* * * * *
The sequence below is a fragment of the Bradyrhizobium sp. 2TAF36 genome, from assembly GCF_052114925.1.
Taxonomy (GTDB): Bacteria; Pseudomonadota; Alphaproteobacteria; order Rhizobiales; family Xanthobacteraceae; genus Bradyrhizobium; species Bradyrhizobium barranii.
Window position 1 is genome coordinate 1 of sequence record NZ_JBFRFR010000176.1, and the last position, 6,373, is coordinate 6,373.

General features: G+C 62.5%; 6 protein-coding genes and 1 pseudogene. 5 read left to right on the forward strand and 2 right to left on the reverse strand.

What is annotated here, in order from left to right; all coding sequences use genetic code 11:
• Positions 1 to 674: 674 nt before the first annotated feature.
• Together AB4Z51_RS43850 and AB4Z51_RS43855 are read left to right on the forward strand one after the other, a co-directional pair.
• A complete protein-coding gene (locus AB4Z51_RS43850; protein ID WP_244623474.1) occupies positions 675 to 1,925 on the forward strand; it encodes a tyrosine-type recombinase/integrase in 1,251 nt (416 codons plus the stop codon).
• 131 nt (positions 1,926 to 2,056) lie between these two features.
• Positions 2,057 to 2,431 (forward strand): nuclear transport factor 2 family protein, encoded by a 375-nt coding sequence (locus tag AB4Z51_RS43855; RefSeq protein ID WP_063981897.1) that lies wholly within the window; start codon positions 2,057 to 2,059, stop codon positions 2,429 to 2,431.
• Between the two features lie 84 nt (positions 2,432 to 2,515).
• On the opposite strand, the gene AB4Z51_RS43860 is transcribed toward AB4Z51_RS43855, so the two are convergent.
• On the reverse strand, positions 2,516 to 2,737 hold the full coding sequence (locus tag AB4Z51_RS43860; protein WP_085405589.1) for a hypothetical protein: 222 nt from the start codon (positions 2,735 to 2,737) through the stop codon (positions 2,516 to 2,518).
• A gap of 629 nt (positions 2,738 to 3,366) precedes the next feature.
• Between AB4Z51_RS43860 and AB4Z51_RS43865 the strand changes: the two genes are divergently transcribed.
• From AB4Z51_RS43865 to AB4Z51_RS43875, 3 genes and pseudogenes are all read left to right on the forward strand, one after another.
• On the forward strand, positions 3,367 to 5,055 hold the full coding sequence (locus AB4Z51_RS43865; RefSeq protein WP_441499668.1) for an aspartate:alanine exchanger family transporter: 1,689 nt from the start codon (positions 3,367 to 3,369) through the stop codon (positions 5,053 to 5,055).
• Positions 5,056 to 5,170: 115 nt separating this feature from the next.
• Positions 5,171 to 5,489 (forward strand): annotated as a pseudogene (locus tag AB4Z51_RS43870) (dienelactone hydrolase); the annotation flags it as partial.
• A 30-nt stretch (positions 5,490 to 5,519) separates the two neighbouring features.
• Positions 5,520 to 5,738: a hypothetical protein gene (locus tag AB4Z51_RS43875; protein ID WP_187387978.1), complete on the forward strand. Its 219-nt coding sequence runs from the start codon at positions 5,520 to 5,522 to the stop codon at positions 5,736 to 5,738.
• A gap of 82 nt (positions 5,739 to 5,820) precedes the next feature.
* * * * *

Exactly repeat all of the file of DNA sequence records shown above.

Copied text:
The sequence below is a fragment of the Bradyrhizobium sp. 2TAF36 genome, from assembly GCF_052114925.1.
Taxonomy (GTDB): Bacteria; Pseudomonadota; Alphaproteobacteria; order Rhizobiales; family Xanthobacteraceae; genus Bradyrhizobium; species Bradyrhizobium barranii.
Window position 1 is genome coordinate 1 of sequence record NZ_JBFRFR010000176.1, and the last position, 6,373, is coordinate 6,373.

General features: G+C 62.5%; 6 protein-coding genes and 1 pseudogene. 5 read left to right on the forward strand and 2 right to left on the reverse strand.

What is annotated here, in order from left to right; all coding sequences use genetic code 11:
• Positions 1 to 674: 674 nt before the first annotated feature.
• Together AB4Z51_RS43850 and AB4Z51_RS43855 are read left to right on the forward strand one after the other, a co-directional pair.
• A complete protein-coding gene (locus AB4Z51_RS43850; protein ID WP_244623474.1) occupies positions 675 to 1,925 on the forward strand; it encodes a tyrosine-type recombinase/integrase in 1,251 nt (416 codons plus the stop codon).
• 131 nt (positions 1,926 to 2,056) lie between these two features.
• Positions 2,057 to 2,431 (forward strand): nuclear transport factor 2 family protein, encoded by a 375-nt coding sequence (locus tag AB4Z51_RS43855; RefSeq protein ID WP_063981897.1) that lies wholly within the window; start codon positions 2,057 to 2,059, stop codon positions 2,429 to 2,431.
• Between the two features lie 84 nt (positions 2,432 to 2,515).
• On the opposite strand, the gene AB4Z51_RS43860 is transcribed toward AB4Z51_RS43855, so the two are convergent.
• On the reverse strand, positions 2,516 to 2,737 hold the full coding sequence (locus tag AB4Z51_RS43860; protein WP_085405589.1) for a hypothetical protein: 222 nt from the start codon (positions 2,735 to 2,737) through the stop codon (positions 2,516 to 2,518).
• A gap of 629 nt (positions 2,738 to 3,366) precedes the next feature.
• Between AB4Z51_RS43860 and AB4Z51_RS43865 the strand changes: the two genes are divergently transcribed.
• From AB4Z51_RS43865 to AB4Z51_RS43875, 3 genes and pseudogenes are all read left to right on the forward strand, one after another.
• On the forward strand, positions 3,367 to 5,055 hold the full coding sequence (locus AB4Z51_RS43865; RefSeq protein WP_441499668.1) for an aspartate:alanine exchanger family transporter: 1,689 nt from the start codon (positions 3,367 to 3,369) through the stop codon (positions 5,053 to 5,055).
• Positions 5,056 to 5,170: 115 nt separating this feature from the next.
• Positions 5,171 to 5,489 (forward strand): annotated as a pseudogene (locus tag AB4Z51_RS43870) (dienelactone hydrolase); the annotation flags it as partial.
• A 30-nt stretch (positions 5,490 to 5,519) separates the two neighbouring features.
• Positions 5,520 to 5,738: a hypothetical protein gene (locus tag AB4Z51_RS43875; protein ID WP_187387978.1), complete on the forward strand. Its 219-nt coding sequence runs from the start codon at positions 5,520 to 5,522 to the stop codon at positions 5,736 to 5,738.
• A gap of 82 nt (positions 5,739 to 5,820) precedes the next feature.